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BrownTogether campaign reaches $3 billion goal

University to extend campaign timeline, revise priorities

The BrownTogether campaign has raised $347 specifically for financial aid, which will be allocated to fulfill the Brown Promise goal to have no loans on financial aid package.
The BrownTogether campaign has raised $347 specifically for financial aid, which will be allocated to fulfill the Brown Promise goal to have no loans on financial aid package.

The BrownTogether campaign, started in 2015, has raised $3.097 billion as of this month, surpassing its original goal to raise $3 billion by December 2022. 

In light of this achievement, the University has decided to extend the fundraising campaign. 

While the University has yet to “set out priorities for the extension, or even a timeline or amount,” these decisions will be set in “January or February,” President Christina Paxson P’19 said in an interview with The Herald. 


Origins of the campaign

The BrownTogether campaign was first established to provide funding to implement Brown’s Building on Distinction Strategic Plan. 

“The campaign was really built to enable the execution of the strategic plan,” Paxson said. “(We asked), what would it really take to do all of these things? What will we need in terms of fundraising, in terms of faculty, facilities ... all of the components that go into building in these different areas, and then that became the foundation for the campaign.”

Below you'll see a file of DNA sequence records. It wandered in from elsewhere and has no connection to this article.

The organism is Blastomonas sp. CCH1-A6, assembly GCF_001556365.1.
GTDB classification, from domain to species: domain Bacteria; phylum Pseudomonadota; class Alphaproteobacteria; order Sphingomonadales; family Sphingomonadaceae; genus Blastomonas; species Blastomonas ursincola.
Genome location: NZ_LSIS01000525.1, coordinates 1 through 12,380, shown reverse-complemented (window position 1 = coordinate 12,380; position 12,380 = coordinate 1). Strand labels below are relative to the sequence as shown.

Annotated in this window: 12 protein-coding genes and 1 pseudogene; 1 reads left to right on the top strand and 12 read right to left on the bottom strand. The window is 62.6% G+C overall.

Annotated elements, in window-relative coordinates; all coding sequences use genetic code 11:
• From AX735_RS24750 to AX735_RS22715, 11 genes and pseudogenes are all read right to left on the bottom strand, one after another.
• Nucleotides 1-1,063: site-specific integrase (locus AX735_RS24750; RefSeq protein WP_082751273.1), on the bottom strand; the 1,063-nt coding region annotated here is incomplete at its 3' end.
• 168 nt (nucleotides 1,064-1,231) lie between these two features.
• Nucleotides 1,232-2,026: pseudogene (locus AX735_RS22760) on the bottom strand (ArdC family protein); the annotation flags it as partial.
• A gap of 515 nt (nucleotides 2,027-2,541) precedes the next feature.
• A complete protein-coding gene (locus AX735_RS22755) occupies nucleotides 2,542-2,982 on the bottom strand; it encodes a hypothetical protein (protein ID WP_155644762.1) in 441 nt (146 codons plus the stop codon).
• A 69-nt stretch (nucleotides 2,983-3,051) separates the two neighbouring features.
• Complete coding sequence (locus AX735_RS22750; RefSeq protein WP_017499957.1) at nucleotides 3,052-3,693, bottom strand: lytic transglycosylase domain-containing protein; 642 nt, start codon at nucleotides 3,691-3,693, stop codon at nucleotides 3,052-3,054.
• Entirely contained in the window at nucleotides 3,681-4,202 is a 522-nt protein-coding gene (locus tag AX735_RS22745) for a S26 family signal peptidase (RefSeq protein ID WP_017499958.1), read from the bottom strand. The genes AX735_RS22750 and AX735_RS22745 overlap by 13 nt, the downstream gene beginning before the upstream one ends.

“We began the campaign with an overarching goal of expanding Brown’s capacity to address important global issues and complex problems through collaborative research and scholarship,” Joan Wernig Sorensen, co-chair of the BrownTogether campaign, wrote in an email to The Herald. 

In the past six years, the campaign has set forth priorities consistent with Brown’s strategic plan and added additional priorities to respond to fluctuating goals and global circumstances. 

“The campaign has not been static,” Paxson said. “Building on Distinction is the core foundation, but new opportunities have come up that we’ve moved into.”

For instance, “initially public health was in the campaign, but as time went on, and especially as we came into COVID,”  the University recognized “that building a fantastic school of public health had to be one of our top priorities,” Paxson added. 

“The true evolution of the campaign can be seen in the issues that have emerged as urgent concerns of both our community members and also a broader cross-section of society,” Wernig Sorensen wrote. 

These changes included “accelerating scientific translation to address cancer and Alzheimer’s disease, identifying viable approaches to mitigating climate change” and “developing better understanding of economic inequality,” Wernig Sorensen added. 


Surpassing $3 billion 

Beyond the evolution of the campaign, community members remarked on the pace of the campaign’s progress. 

“Thinking back to early days when we actually set the goal of $3 billion ... there was a lot of discussion at the time about how ambitious it was and how it was going to be a long campaign,” Paxson said. 

The University, advancement staff and co-chairs never anticipated that they would bring in as much as they did on a yearly basis.